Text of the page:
#include <stdlib.h>

    main()
    {
    int i=0,j,k=0;
    FILE *f;
    int a[100000];
    int buffer;
    f=fopen("IntegerArray.txt","r");
    while(fscanf(f,"%d",&buffer)!=EOF)
    {
    a[i]=buffer;
    i++;
    }
    for(i=0;i<10000;i++)
       {
       for(j=1;j<=10000;j++)
       {
       if(a[i]>a[j])
       k++;
       }
       }
       printf("%d",k);
    }
     
  8. Jun 23, 2012 #7

    jtbell

    User Avatar

    Staff: Mentor

    Have you tried inserting printf()'s into your code to display the values of variables while the program is running? For example, in your while-loop, display on each iteration a message like

    buffer = 12345 i = 1

    If the results look OK, do something similar in your nested for-loops.

    Run this on a smaller version of your input file (maybe ten integers) so you don't get overwhelmed with > 100,000 lines of output.

    Or you can learn how to use a debugger which lets you step through the program and examine variables. But I usually use the "extra printf()'s" method. Believe me, it's a very common technique.
     
  9. Jun 23, 2012 #8

    Mark44

    Staff: Mentor

    In the code you show in post #6, if the data in the file happens to be in sorted order, from small to large, the final value of k will be 0.

    For example, suppose the numbers in a much smaller version of your file are 1, 2, 3, 4, 5, and 6.

    The outer loop first looks at a[0] (== 1) and compares it to the subsequent values in the array, all of which are larger, so the comparison a > a[j] will be false. This means that k does not get incremented.

    The outer loop then looks at a[1] (== 2) can compares it to subsequent values in the array, so again, the comparison a > a[j] will be false, and k does not get incremented.

    The same thing keeps happening for this scenario, resulting in a value of k that is still 0.
     
  10. Jun 25, 2012 #9
    This code is working fine for smaller number of integers (I tried till 10).
    But it gives a negative answer for my input array (unsorted) of 100,000 integers. What can be the problem?

    Code (Text):

    #include <stdio.h>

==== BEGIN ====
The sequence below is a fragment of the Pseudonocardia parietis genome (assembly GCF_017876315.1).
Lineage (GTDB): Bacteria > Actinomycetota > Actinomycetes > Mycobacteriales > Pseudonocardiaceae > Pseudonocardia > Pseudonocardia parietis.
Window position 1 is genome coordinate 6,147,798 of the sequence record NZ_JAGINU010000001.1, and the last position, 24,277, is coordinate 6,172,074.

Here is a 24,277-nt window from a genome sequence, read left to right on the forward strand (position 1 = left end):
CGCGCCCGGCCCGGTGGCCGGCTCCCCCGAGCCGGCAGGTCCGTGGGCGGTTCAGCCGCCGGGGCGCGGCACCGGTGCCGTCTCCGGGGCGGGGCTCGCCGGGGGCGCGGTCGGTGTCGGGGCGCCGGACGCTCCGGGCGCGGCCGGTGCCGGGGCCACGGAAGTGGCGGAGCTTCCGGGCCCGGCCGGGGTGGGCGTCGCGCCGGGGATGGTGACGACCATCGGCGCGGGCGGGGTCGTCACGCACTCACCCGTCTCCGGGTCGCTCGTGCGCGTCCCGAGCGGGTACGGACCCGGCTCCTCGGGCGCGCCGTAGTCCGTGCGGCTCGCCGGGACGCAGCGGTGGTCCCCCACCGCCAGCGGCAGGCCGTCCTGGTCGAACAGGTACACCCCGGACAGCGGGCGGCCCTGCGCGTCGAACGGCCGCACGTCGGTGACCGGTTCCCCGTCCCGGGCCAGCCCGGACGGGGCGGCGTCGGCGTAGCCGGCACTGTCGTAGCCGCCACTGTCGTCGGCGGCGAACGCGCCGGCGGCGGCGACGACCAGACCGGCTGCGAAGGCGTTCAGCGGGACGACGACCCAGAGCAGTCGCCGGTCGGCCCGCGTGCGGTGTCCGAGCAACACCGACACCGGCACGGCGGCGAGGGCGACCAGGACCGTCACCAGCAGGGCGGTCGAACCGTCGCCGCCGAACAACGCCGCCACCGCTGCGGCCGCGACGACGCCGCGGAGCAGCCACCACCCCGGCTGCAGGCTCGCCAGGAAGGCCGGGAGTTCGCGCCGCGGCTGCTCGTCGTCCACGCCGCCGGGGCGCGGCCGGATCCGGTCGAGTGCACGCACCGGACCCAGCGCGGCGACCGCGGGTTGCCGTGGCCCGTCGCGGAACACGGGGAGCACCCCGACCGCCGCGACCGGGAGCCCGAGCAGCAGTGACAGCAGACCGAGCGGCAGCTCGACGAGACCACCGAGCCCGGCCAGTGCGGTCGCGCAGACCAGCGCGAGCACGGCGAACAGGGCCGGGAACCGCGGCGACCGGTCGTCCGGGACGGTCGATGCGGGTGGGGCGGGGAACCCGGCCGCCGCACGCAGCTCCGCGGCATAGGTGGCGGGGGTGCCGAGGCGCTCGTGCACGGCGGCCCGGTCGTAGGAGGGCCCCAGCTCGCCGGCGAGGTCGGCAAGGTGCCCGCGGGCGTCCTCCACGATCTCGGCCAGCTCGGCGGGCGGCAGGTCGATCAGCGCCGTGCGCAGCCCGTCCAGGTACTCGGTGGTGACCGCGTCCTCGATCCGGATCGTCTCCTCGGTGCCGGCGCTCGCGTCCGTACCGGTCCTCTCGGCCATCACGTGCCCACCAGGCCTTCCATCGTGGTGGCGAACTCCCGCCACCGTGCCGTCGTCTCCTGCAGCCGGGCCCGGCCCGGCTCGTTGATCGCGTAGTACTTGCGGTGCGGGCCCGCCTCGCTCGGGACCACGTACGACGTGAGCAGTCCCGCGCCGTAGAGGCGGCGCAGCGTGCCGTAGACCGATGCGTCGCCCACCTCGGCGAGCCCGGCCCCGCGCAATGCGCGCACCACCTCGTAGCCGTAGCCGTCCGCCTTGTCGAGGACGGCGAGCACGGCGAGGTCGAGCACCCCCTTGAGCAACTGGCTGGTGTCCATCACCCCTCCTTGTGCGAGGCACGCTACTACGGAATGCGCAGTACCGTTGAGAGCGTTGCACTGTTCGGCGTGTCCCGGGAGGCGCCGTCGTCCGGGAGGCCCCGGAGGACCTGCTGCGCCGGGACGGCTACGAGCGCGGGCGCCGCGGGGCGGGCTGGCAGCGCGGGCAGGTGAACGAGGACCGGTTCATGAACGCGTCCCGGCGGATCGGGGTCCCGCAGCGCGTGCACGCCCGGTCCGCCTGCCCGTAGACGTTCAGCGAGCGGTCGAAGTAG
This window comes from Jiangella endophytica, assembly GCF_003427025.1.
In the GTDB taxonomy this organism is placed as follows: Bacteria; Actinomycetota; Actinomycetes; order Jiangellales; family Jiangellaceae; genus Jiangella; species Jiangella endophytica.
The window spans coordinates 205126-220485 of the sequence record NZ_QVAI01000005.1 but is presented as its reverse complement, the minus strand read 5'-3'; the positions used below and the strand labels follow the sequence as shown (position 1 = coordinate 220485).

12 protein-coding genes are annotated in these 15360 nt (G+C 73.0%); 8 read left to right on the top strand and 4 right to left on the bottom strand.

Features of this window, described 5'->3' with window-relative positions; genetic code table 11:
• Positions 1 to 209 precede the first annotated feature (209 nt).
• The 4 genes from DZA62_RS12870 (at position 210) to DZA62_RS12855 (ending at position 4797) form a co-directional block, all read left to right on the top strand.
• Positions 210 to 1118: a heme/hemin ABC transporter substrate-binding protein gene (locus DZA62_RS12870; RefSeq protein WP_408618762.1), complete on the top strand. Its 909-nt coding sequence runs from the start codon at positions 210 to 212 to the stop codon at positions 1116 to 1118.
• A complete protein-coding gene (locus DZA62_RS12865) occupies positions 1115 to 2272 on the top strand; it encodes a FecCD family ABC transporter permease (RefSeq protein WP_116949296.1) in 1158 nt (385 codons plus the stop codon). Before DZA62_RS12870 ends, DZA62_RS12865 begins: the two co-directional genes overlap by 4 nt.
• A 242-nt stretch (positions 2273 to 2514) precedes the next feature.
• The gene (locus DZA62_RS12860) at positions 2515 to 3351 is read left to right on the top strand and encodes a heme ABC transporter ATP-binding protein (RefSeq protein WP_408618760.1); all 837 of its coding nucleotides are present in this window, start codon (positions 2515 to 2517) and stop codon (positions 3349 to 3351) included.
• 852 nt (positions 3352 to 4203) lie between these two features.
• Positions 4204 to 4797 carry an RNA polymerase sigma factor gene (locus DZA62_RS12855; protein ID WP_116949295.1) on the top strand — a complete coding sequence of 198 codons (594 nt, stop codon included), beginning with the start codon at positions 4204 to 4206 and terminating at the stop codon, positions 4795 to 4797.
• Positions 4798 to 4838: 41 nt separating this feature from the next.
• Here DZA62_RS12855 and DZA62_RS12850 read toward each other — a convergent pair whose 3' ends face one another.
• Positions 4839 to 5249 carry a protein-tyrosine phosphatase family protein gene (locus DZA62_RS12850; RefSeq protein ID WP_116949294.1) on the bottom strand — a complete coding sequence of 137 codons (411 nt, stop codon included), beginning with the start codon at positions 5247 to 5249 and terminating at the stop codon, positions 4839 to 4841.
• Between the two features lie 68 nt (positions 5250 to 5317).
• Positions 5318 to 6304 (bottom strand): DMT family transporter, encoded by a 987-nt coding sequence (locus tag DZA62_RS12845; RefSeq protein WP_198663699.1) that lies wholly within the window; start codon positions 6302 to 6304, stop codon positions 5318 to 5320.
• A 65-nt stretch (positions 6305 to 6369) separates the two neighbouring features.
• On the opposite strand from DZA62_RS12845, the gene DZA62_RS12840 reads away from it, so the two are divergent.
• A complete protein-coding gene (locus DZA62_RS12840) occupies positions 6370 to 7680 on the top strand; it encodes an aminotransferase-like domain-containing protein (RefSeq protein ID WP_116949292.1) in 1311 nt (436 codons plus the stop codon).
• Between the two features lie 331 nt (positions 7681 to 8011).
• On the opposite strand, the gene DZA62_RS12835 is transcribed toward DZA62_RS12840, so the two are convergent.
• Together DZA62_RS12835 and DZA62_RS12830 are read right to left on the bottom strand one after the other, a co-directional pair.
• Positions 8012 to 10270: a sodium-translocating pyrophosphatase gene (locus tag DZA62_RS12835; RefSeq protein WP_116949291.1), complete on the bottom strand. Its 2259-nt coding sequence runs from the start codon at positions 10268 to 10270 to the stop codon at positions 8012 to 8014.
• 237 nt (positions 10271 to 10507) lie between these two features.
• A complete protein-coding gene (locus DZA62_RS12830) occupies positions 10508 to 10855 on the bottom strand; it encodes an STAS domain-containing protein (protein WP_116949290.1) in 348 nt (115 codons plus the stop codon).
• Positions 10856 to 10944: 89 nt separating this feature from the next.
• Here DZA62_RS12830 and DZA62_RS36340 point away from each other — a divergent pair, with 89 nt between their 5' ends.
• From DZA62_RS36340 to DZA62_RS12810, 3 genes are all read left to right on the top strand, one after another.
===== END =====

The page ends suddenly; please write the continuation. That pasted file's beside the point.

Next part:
main()
    {
    int i=0,j=0,k=0;
    FILE *f;
    int a[100000];
    int buffer;
    f=fopen("C:\\Users\\Abdul Quadeer\\Desktop\\IntegerArray.txt","r");
    if(f==NULL)
    printf("File cannot be opened");
    while(fscanf(f,"%d",&buffer)!=EOF)
    {
       a[i]=buffer;
       i++;
    }
    for(i=0;i<99999;i++)
       {
       for(j=i+1;j<100000;j++)
       {
       if(a[i]>a[j])
       k++;
       }
       }
      printf("\nNumber of inversions are %d\n",k);
    }
     
  11. Jun 25, 2012 #10

    Mark44

    Staff: Mentor

    If your compiler stores ints in 16 bits, your limit of 100,000 is larger than can be stored in an int. The largest signed 16 bit value is 32,767. The largest unsigned int is 65, 535.

    Does the problem go away if you use long as the data type instead of int? You'll need to change the format specifies in your fscanf and printf statements to "%ld" instead of "%d".
     
  12. Jun 25, 2012 #11
    I had to change the data type to long long int for k variable. It's giving the correct answer now. Thank you all!
     
  13. Jun 25, 2012 #12

    Mark44

    Staff: Mentor

    You don't need long long int (64 bits). For 100,000 numbers long int (most likely 32 bits) is more than sufficient, since it can deal with numbers up to around 2,000,000,000+ (signed) or 4,000,000,000+ (unsigned).

    Your compiler must be pretty old - about 1996, many compilers switched the size of an int from 16 bits to 32 bits. Prior to that change, short int and int were 16 bits and long int was 32 bits. After the change, short int was still 16 bits, but int and long int were the same at 32 bits.
     
    Last edited: Jun 25, 2012